Green Dolphin Country

Photo of me taken by my wife in Ely Cathedral when on holiday last week. [Close-up in comment below.]

I bought a book in that city and I’m now reading it. GREEN DOLPHIN COUNTRY by Elizabeth Goudge. A massive tome first published in 1944.

(see further responses below)


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14 responses to “Green Dolphin Country

  1. Our photos of outside of Ely Cathedral:

  2. BTW, The Power or Tower of Interzone and Ely Cathedral (and ‘Facial Justice’ by LP Hartley):

  3. After buying ‘Green Dolphin Country’, I learned that Elizabeth Goudge lived in Ely:
    I bet she knew the Lady Chapel! Please see my concurrent post about the Nordic Choir:

  4. Anonymous

    Elizabeth Goudge’s autobiography The Joy of Snow has a detailed account of her stay in Ely but I am not sure if it’s the backdrop to any of her novels

  5. Shahnaz Aijazuddin

    Elizabeth Goudge’s autobiography The Joy of Snow has a detailed account of her stay in Ely.

  6. “… though death was a common occurrence he always found it a damned depressing one. A man never knew when it would strike at him once he’d got himself the wrong side of sixty.”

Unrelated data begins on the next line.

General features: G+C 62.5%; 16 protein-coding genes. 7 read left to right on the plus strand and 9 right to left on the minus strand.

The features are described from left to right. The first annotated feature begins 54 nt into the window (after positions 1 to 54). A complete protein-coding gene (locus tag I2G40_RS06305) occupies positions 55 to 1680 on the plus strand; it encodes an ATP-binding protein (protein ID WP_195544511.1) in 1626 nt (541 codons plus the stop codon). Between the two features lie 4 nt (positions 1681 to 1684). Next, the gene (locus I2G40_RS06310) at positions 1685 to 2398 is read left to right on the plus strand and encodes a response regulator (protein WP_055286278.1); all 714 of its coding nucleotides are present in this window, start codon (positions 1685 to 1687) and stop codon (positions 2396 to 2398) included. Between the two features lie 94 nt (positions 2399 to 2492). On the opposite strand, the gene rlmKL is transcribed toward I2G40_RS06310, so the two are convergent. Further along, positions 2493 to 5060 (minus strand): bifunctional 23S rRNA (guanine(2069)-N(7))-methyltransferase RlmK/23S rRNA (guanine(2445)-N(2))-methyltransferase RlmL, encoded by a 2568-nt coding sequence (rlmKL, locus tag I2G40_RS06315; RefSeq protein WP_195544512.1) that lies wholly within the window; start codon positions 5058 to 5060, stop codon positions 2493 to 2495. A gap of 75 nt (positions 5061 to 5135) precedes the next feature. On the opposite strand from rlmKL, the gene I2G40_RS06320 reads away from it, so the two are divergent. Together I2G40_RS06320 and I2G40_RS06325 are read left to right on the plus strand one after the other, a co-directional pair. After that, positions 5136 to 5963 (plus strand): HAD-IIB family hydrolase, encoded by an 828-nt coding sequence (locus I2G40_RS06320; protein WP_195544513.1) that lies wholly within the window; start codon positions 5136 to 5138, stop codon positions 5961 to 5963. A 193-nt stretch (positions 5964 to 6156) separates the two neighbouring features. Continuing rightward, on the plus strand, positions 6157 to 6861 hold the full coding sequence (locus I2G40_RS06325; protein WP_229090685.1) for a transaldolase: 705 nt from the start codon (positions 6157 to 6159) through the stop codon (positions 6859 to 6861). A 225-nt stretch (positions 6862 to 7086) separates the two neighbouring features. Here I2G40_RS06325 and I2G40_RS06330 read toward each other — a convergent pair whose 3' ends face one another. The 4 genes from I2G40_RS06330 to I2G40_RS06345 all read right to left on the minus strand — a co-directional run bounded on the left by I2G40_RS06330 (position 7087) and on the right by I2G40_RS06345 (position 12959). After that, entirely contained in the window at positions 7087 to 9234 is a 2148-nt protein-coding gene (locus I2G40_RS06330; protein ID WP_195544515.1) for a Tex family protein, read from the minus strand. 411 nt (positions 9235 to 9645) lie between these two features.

— from ‘Green Dolphin Country’ by Elizabeth Goudge
    Page 188

  7. ‎”Whatever it is that lives, a man, a tree or a bird, should be touched gently, because the time is short.”
    – from ‘Green Dolphin Country’ by Elizabeth Goudge (1944)
    Page 253

  8. I am about four-fifths of the way through ‘Green Dolphin Country’ – and I think this the only work of literature I’ve read where the confusion of the main male character is shared by the reader in a very clever way that it would be remiss of me to explain as it would be a plot spoiler.

    Old Nick is a very interesting character: quite fantastical in the way he transcends parrot-talk and time itself, an objective correlative that threads this massive novel.

  9. The postwar [i.e. post Third World War] landscape, then, was all over the country, featureless and dull. But in the neighborhood of Cambridge there was an exception to this. Owing to one of those freaks in the process of destruction, of which the Second World War had given many examples, the western tower of Ely Cathedral still survived. The rest of the church was flat, its ruins scarcely distinguishable in the mud that heaved around it, but the tower still stood, a gigantic and awe-inspiring landmark. Indeed it’s effect was so overwhelming that beholders had been known to faint at the sight of it, and even the least sensitive were moved with tumultuous feelings for which they couldn’t account.
    Those few who remembered the great building in its glory would sometimes try to describe it but they got no encouragement to do this, for nostalgia of any kind was looked on askance. Not that the Dictator frowned upon elision; he even encouraged it as a necessary outlet of the human spirit; but it had to be the contemporary religion of his own brand, and the Litany was the only form of it that he permitted to delinquents. The Litany in which everyone was equal, equal in sinnerdom. The tower of Ely Cathedral, piercing the heavens, spoke another language.
    — from FACIAL JUSTICE (1960) by L.P. Hartley

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